Now, there’s a few fairly steamy—and one fairly explicit—sex scenes in there. Why include those, and how difficult was it to write them? I ask, because it’s my understanding that writing effective sex scenes, like writing truly funny comedy scenes, is a lot harder than many would think.

As much as possible, throughout the book I tried to create an intense, visceral experience. I wanted the reader to feel his heart racing as Lilli and Liam run for their lives and the anguish Alessandra’s visions cause her. If my characters are up against a wall and fearing for their lives, I want to describe it in such a way that you, as the reader, can feel the brick on your back too. I want you to be scared right along with them. I approached every scene that way and it was no different with the love scenes in the book.

I wanted the reader to experience the passion that these characters feel for each other in the same way he or she has experienced everything else on their journey. I think of them as love scenes, because, to me, they are not about sex as much as the emotional connection that the act exemplifies for these characters. I included the love scenes because they are very important to the characters and where they are in their emotional journey. The first love scene was actually a surprise to me. I didn’t see it coming until I was inside the chapter. But, it brings Alessandra to a breaking point that is critical to her decision-making throughout the rest of the story. Some reviewers have described Order of the Seers as a YA novel, but it really isn’t. Though some of the characters are teenagers, I wrote the story for an 18 and over audience.

And I have to say, the love scenes weren’t any more difficult to write than anything else in the book. Plus, they appear pretty late in the story, so I had a lot of time to think about it. My biggest challenge in writing is usually to see the scene clearly in my head. Once I can see it, the writing part is pretty straightforward. I just have to translate those visual images into words that convey the power of what I am seeing in my head. It’s all about trying to be faithful to what the characters show me—the story they want to tell. If I don’t write it down the way they want me to, they get really nasty and vindictive inside my head.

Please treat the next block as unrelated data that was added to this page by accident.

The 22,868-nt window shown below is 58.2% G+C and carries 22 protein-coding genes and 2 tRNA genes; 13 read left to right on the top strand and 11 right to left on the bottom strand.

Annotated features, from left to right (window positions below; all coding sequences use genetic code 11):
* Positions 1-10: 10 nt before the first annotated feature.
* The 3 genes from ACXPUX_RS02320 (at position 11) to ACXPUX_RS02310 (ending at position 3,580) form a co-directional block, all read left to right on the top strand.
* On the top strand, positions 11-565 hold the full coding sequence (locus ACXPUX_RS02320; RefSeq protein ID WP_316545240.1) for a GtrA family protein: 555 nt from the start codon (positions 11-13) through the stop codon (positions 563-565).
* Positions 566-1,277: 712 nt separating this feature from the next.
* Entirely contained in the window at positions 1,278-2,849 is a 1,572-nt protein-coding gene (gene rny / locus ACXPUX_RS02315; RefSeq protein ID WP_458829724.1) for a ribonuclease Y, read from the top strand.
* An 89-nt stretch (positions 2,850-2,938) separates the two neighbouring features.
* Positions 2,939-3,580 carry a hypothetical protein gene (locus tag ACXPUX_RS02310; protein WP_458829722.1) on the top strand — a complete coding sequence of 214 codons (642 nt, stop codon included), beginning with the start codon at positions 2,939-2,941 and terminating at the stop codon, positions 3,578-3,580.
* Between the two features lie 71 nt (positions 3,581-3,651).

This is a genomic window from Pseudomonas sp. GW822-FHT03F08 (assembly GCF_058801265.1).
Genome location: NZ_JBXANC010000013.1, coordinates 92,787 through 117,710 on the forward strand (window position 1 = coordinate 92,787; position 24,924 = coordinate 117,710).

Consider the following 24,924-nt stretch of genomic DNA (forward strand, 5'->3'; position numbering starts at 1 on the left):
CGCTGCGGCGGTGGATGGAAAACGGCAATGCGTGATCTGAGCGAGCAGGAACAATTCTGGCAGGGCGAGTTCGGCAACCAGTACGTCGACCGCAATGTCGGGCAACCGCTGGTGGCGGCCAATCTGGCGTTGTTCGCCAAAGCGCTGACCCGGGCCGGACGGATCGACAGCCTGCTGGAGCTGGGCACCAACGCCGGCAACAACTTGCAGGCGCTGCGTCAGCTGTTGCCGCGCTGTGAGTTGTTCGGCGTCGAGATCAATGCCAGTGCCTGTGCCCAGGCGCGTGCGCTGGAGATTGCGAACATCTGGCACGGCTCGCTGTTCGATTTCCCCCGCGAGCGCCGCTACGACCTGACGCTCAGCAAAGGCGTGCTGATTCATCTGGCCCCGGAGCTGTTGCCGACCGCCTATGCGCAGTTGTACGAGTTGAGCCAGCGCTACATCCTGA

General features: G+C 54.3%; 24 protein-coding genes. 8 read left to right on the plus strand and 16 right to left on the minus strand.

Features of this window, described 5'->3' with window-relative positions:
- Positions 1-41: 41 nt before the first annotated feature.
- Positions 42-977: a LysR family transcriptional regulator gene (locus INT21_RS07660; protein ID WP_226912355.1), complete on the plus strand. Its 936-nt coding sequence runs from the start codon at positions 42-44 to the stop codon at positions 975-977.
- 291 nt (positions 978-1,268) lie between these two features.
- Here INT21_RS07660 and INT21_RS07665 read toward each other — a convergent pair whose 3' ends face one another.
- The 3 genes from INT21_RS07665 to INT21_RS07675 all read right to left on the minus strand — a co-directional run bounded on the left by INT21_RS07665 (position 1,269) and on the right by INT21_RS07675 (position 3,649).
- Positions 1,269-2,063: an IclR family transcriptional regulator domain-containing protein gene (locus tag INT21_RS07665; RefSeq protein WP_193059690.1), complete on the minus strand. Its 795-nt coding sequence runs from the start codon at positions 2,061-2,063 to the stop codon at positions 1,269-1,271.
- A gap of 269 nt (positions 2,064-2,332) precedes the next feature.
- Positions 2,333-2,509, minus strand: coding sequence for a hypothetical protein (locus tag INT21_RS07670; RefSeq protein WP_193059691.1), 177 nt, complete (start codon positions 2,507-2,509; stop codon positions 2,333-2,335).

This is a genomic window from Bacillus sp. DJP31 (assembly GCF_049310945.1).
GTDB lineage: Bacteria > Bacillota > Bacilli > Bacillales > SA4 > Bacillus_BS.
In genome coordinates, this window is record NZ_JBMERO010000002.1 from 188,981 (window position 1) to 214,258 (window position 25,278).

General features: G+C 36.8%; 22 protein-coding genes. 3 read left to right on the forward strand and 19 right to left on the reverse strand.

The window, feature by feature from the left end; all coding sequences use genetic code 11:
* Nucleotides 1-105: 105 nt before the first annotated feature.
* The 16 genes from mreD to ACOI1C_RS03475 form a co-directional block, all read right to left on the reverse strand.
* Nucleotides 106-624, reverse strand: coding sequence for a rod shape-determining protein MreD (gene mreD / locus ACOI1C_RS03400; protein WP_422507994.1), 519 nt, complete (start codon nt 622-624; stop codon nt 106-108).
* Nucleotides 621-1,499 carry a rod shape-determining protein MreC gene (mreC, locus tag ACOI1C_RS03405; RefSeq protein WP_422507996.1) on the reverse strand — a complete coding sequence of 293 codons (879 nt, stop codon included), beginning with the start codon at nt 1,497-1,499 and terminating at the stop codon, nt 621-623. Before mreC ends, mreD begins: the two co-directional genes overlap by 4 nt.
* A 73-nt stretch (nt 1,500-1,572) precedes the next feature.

Well, what’s next for our favorite seers, and when might we see the next book?

Oh, I am so excited! The Red Order, which is the next book in the Order of the Seers trilogy, will be out this summer, most likely in June 2013. I am almost halfway through writing it now and am having a ball!

With the first book, I tried to answer the question “Who are these people?” Because the foundation is already there, I don’t have to focus on that question as much in the second book. I can really expand on what you know of these characters and focus on giving the reader more answers and more action. The big question in The Red Order is “What can these Seers really do?” The end of Order of the Seers laid the ground work for a whole new adventure for these characters. The Red Order picks up right where Order of the Seers left off and doesn’t let up. With the second book, I also get to set-up the foundation for the third book in the trilogy which will answer the question of “Why—why these people, why these powers, why now?”

Did I mention that I am excited?

Is this a project that you can see yourself coming back to again and again, or do you have a definitive beginning, middle and an end in mind for it?

Oh yes, I know how the story ends. This series has only three parts that I plan to write. After that, I am on to other projects. I’ve already written the outline for a children’s book series called Enchanted: Five Tales of Magic in the Everyday. I am really looking forward to writing those stories when I am finished with the Order of the Seers trilogy.